Adieu Sweet Lovely Nancy


Jon simply introduces this by calling it “A classic. I’ve heard many versions but I think my farourite is still Maddy Prior & Tim Hart.” It appeared on their debut pre Steeleye album Songs Of Old(e) England. You’ll note on this Mainly Norfolk post, from A.L. Lloyd’s sleeve notes for Peter Bellamy’s recording that this is one of the first pieces to be noted as from the Copper family’s collection and it appeared in the very first issue of The Journal Of The English Folk Song Society. Interestingly, despite Jon’s stated preference his lyrics more closely follow Bellamy’s version with a minor change in the order of the verses. This varies form the Coppers version (click here) as it transposes the first two lines from the third and forth verses. I’m not sure that Mudcat offers much extra, but if you want to pick through some threads, follow this link. Is it me or as with Rain It Rains, does the guitar bring that extra layer of melancholy here?

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31 Responses to “Adieu Sweet Lovely Nancy”

  1. Joanna says:

    Beautiful, just beautiful. 🙂

  2. Simon Dewsbury says:

    A lift to the spirits before I go to work

  3. John Wigley says:

    That’s wonderful…I don’t think I’ve heard it before.

  4. Phil says:

    Is it me or as with Rain It Rains, does the guitar bring that extra layer of melancholy here?

    As with Blacksmith, I’d say it slows it down, breaks up the melody & turns the song into a decorative but gloomy trudge. In other words, it’s exactly the style of folk-singing I was looking forward to not hearing when Jon first said he was going to do a year of unaccompanied songs.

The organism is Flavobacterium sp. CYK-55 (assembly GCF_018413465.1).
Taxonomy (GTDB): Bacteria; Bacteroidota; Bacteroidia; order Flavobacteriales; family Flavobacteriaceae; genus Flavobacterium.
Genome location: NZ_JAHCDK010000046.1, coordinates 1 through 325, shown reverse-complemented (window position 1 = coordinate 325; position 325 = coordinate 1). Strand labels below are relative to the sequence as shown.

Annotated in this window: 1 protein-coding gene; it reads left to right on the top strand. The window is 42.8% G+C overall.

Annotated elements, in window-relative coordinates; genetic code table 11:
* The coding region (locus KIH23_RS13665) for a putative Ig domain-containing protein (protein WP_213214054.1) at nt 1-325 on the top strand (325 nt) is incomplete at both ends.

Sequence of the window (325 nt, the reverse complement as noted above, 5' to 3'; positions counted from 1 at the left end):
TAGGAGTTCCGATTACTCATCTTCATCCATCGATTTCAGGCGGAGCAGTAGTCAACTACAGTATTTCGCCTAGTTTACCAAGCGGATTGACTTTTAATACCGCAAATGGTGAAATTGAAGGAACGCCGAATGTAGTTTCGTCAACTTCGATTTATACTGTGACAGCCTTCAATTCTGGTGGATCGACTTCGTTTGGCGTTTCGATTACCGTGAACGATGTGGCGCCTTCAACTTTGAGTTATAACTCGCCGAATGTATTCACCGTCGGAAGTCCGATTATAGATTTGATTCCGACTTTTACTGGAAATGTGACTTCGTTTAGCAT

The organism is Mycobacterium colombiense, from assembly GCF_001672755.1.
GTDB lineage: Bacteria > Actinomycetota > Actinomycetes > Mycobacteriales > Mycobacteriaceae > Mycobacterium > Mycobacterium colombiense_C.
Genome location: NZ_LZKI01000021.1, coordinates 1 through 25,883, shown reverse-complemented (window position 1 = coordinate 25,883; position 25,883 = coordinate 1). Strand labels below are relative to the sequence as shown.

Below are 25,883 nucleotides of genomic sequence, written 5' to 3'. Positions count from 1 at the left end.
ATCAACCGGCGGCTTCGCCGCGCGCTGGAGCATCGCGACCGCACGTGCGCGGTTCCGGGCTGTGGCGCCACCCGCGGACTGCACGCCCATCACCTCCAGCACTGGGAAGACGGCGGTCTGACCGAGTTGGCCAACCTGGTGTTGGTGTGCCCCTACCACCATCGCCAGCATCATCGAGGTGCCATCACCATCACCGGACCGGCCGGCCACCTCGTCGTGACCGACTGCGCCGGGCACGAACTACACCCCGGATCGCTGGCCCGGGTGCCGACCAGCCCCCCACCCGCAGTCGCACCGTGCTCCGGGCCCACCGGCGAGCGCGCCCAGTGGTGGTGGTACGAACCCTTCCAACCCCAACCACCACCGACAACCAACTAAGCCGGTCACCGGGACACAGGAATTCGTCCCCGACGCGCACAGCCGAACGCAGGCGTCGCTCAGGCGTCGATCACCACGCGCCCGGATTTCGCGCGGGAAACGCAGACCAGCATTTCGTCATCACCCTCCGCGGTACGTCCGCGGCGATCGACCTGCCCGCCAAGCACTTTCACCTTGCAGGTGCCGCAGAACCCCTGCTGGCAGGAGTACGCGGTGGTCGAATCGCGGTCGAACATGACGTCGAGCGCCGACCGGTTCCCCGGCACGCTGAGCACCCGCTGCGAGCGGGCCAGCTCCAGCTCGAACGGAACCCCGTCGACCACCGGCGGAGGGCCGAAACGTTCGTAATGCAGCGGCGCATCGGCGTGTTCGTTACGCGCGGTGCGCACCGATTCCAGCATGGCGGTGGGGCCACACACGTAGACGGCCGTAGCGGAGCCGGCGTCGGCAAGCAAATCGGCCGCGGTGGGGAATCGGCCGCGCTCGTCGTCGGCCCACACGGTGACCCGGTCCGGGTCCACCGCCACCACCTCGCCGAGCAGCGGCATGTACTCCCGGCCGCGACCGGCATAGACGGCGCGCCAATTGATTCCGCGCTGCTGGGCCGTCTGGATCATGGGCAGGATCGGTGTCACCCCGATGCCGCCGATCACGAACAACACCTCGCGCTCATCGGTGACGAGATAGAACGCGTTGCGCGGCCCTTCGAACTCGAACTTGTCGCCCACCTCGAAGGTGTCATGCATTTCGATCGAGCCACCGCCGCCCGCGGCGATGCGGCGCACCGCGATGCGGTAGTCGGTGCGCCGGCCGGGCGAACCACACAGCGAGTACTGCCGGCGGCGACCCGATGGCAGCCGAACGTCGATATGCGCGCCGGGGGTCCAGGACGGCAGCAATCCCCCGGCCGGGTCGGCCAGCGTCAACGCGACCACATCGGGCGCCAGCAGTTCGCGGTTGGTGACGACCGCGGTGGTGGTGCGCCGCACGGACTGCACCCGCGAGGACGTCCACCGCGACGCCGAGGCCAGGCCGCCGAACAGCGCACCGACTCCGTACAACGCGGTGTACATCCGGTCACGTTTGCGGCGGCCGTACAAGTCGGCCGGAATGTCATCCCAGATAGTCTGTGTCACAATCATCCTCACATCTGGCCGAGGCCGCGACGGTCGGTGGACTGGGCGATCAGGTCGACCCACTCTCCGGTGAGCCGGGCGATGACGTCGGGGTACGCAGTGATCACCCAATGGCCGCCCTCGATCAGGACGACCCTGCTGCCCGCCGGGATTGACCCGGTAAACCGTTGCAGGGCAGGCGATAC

I’m not an accompaniment fetishist – I’ve really liked most of the songs with concertina, & yesterday’s Nostradamus with fiddle drones was terrific. But something happens to the way you sing when you’re forced to sing unaccompanied – timing gets tighter, the melody supports its own weight – and it’s something that only folksingers do. More Rambling Sailors and Westlin Winds (and Danny Deevers), please…

  5. AndyS says:

    Anyone else having problems getting the podcasts from itunes – neither this nor Nostradamus appears to be available that way?

    By the way Jon – I’m thoroughly enjoying this whole project and today’s song is another cracker and you couldn’t really describe me as a ‘folky person’ either.

  6. Reinhard Zierke says:

    Have a bit of patience, AndyS. The podcasts can’t be scheduled automagically like the blog but must be uploaded manually. Now and then they are just a little bit late, depending on the spare time of the admin. I’d guess that late in the evening we’ll get the podcasts from yesterday, today and tomorrow in one package.

    Jon: thanks for that wonderful rendering of this song. And it’s nice to listen every now and then without having to avoid bloodstains from the poor murdered woman 😉

  7. chris ellis says:

    Just got back from a visit to the Tate Britain’s “Romantics” exhibition. Turner, Blake Constable,Fuseli, Palmer et al. While still in the glow of the past listened to today’s offering. Beautiful, thanks very much.

  8. Dave Markham says:

    A beautifully balanced song – I loved this one Jon and made me appreciate why I started listening to and singing folk music many, many years ago. As fresh as Mann’s fish counter!

  9. Jane Ramsden says: